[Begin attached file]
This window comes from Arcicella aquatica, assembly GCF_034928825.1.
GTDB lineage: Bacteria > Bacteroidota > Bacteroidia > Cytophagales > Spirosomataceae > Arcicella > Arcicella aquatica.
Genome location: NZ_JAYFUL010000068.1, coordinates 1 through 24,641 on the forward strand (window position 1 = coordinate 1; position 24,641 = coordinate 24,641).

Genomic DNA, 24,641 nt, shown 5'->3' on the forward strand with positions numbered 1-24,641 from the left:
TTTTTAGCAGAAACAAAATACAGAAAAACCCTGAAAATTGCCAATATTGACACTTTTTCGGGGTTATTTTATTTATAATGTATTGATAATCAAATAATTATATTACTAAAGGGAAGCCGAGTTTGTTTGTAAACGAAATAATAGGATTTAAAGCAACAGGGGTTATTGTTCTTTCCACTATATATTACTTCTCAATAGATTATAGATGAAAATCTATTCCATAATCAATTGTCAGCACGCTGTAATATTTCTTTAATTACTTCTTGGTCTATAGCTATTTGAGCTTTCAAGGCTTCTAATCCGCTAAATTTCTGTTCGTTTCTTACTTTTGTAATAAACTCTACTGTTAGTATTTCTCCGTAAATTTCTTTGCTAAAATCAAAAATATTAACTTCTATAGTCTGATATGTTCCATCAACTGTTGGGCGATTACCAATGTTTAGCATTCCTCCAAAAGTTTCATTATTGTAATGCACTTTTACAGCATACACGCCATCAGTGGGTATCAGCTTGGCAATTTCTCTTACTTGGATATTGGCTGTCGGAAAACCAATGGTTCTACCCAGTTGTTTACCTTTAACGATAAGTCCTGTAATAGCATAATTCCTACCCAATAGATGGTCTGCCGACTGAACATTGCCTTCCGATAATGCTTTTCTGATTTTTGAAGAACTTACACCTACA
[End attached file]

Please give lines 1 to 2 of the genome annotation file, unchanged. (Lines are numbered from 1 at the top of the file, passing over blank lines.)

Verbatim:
This window comes from Arcicella aquatica, assembly GCF_034928825.1.
GTDB lineage: Bacteria > Bacteroidota > Bacteroidia > Cytophagales > Spirosomataceae > Arcicella > Arcicella aquatica.